Posted by: thealienist | September 18, 2014

Interpretations: In Psychotherapy and in Art, Is “Interesting” Enough?

Last summer (after I vanished for a while from the blogosphere), I read several books on literary criticism.  Several books focused on Dostoyevsky (a particular favorite of mine) and one by  Terry Eagleton  addressed literature in general.  I enjoyed the books greatly and may choose to write some posts about them in the future.  In the mean time, I have been thinking about one of the statements I repeatedly encountered in my reading.  It seemed to me that literary criticism was frequently judged on how “interesting” it was.  To tell you the truth, this bothered me.  My initial impulse is to judge academic works as to their “truth.”  I wanted to know how valid and reliable the data was.  How logical were the conclusions, and what kinds of assumptions were made?  In short, my more obsessive-compulsive traits took the lead in evaluating the work.

This is very different from how I deal with information from my patients.  Sure, I want to know how their communications about their life stories match the objective truth of the events in their lives.  I want to evaluate how closely their perceptions of their world and themselves match reality.  Still, I don’t usually become a stickler for the “Truth” in psychotherapy sessions.  I seem to take a more balanced view in evaluating my patients.  In addition to logical scrutiny, I want us to find the patient’s experience interesting.  I don’t want to ruin a compelling and informative narrative by nit-picking the details.  And when I make an interpretation, I want it to be both “true” and “interesting.”

This leads me to some thoughts on a blog post by a very intelligent and interesting colleague of mine.  I was recently browsing his excellent blog (Experimental Theology — see my links) and came across some posts examining one of my favorite comic strips, Calvin and Hobbes.  In one particular post, Salvation by Calvinball, my colleague made a statement that I found interesting but that did not ring true to me.  I started thinking…

In his post, Richard makes a statement that Rosalyn (Calvin’s babysitter) is “evil” and is a Satanic figure.  You can read it.  He explains his reasons well.  But, I was shocked!  Rosalyn, evil?  Rosalyn as a figure of Satan?  No doubt, this was an interesting take on this character.  It put me in mind of another phrase I often encountered in literary criticism.  Harold Bloom was often quoted as speaking admiringly of literary figures who gave a “strong misreading” to the works of their predecessors.  I had had problems getting my mind around this phrase, but could I now be dealing with Richard’s “strong misreading” of Calvin and Hobbes?  What could possibly be good about a misreading?  If it was indeed “in error” (as seems implied by the term “misreading”), how could making it strong be an improvement?  Finally, I came up with an answer.  I wonder what you think about it?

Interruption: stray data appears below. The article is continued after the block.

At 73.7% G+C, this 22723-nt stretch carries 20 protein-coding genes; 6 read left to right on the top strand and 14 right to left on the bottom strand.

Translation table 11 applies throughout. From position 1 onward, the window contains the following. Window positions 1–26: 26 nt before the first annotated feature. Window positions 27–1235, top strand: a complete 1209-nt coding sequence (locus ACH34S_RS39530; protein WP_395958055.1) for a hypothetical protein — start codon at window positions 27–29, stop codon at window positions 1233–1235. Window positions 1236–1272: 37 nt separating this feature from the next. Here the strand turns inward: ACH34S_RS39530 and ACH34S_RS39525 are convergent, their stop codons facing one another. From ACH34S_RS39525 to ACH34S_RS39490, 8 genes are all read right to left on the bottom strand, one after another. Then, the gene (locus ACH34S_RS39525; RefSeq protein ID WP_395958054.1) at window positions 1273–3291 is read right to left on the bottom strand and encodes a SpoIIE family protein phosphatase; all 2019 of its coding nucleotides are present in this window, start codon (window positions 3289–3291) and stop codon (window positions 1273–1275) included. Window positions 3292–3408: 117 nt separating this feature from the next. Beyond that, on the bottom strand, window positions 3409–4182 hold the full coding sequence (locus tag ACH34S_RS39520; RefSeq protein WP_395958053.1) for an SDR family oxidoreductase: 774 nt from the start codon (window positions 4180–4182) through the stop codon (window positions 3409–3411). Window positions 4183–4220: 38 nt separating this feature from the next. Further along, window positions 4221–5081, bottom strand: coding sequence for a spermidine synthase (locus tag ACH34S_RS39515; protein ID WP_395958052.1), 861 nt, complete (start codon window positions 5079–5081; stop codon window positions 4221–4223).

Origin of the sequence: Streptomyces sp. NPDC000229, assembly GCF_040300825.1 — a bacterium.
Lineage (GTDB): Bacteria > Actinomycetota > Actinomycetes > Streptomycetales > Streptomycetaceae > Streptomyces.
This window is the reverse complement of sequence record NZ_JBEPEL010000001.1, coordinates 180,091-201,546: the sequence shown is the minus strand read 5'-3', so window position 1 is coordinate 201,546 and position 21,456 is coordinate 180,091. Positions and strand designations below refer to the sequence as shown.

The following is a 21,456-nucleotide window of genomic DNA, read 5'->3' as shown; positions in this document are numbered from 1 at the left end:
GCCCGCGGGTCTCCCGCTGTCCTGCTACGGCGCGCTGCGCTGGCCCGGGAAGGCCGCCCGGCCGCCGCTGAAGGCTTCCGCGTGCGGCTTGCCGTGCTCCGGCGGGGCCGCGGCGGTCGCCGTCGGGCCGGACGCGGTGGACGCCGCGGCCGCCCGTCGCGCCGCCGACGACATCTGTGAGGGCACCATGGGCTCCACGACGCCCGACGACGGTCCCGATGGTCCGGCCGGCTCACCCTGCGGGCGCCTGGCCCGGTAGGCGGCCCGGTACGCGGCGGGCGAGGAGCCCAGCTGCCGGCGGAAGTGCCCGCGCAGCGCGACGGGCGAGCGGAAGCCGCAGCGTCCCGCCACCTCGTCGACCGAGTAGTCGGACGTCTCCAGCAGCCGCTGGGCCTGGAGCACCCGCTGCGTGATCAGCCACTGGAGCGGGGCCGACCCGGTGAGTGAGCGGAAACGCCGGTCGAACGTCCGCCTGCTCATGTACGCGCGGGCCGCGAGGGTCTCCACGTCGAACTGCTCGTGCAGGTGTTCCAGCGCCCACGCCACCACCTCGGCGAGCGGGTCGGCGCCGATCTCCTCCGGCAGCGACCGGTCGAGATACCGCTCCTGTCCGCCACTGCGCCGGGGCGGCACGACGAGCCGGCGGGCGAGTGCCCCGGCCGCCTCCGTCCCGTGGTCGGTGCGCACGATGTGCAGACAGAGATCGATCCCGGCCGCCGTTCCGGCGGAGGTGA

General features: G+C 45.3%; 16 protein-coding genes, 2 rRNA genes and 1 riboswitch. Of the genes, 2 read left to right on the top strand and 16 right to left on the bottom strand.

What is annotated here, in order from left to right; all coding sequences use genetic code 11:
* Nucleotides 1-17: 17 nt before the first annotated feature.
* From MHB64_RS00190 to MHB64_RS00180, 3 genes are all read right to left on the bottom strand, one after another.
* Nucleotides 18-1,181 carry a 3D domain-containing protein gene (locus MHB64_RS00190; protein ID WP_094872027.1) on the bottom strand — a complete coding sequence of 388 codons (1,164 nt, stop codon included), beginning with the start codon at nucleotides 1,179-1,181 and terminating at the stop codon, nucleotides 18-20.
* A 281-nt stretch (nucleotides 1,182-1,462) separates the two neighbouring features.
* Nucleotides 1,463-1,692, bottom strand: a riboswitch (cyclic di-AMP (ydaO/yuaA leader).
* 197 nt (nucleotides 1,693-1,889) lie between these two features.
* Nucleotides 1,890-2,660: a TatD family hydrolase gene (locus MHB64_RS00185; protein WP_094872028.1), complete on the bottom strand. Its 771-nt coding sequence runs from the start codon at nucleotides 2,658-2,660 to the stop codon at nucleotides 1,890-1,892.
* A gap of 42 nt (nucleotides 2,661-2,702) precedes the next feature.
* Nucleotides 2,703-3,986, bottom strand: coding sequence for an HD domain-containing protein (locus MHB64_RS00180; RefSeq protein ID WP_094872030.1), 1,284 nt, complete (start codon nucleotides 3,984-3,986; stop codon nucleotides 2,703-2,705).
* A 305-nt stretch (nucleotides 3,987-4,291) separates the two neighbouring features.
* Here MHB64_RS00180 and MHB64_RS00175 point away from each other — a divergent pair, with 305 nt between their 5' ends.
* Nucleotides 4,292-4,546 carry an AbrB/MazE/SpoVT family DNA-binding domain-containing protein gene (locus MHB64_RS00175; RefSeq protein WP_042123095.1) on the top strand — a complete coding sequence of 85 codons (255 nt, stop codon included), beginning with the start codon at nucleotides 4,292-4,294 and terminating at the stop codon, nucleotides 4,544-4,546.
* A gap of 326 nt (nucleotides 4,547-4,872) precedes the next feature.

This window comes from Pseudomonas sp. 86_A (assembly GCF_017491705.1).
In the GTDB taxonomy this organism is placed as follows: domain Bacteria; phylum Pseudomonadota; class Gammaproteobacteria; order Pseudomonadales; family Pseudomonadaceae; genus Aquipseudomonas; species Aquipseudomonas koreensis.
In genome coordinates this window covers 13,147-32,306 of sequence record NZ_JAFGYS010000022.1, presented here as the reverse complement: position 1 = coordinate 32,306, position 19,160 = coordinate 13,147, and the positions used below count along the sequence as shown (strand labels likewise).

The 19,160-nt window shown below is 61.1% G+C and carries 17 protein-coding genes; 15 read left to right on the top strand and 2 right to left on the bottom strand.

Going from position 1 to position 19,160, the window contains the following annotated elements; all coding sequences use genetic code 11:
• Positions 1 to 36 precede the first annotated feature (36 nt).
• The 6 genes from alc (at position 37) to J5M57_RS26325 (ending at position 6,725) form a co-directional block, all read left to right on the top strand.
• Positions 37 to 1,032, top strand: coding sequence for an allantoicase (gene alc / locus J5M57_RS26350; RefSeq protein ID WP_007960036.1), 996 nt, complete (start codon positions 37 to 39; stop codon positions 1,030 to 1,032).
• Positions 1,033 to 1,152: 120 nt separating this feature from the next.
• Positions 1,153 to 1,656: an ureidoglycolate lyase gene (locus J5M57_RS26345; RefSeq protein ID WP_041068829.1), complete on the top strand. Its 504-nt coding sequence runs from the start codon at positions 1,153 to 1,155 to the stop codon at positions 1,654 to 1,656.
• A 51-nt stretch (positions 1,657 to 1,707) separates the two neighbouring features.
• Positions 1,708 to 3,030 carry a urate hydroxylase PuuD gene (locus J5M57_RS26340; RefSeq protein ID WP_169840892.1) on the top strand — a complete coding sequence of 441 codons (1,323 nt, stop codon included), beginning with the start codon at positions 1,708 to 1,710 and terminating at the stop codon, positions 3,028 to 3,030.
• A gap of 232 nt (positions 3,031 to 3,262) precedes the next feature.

I humbly (truly and abjectly humbly and willing to be corrected if needed) my definition of “art” and “literature.”  “Art” is the creation of objects fit for mental play.  “Literature” consists of verbal works of “art.”  As such, the value of art is not in its “truth” or in its utility, but in its ability to arouse interest, provoke stimulating thoughts, and evoke moving emotions.  Great “art” does this in ways that persist, and even deepen, with prolonged contemplation.  The reason that “truth” does not play a major role in my conception of “art” is that “art” takes place in the transitional space of play.  In transitional spaces, one makes his own “truth” and others only enter the space by agreeing that certain things are “true.”  As a child, Calvin lives much of his life in a transitional space.  For him, Hobbes is a real tiger, and we join him in his transitional space by agreeing to behave like Hobbes is real.  For him, a cardboard box is a “transmogrifier,” and we will agree with him.  His teacher is a monster; we agree.  Girls have cooties; we agree.  In this space between the relative impotence of harsh reality and the imaged omnipotence of fantasy, we meet Calvin — and we meet “art.”

It seems to me that Richard and I both like to play with Calvin and Hobbes.  For us, it is fun, interesting, provocative.  It is an intellectual and emotional toy.  We just don’t play with it the same.  Richard, who has an immense load of theological knowledge in addition to psychology, finds the strip suited to playing with ideas of power and control.  I (perhaps with a comparative lack of imagination and creativity) find it more suited for playing with issues of development, individuation, fantasy, and the persistent need for play throughout the lifespan.  Both, I think, are interesting.  Mine feels more “true” to me.

Finally, this led me to thoughts about work in the therapeutic setting.  As I mentioned in my last post (Foundations of Mental Health:  The Truth) I see psychotherapy as occurring in the transitional space and as a kind of serious play.  As such, it is not enough that my interpretations of my patient’s material be “true.”  To insist that my statements be completely and objectively true is to do violence to the therapeutic setting.  Nor is this an excuse to admit falsehood into psychotherapy.  It is a call to pay attention to the “art” of psychotherapy.  It must be both true and interesting.

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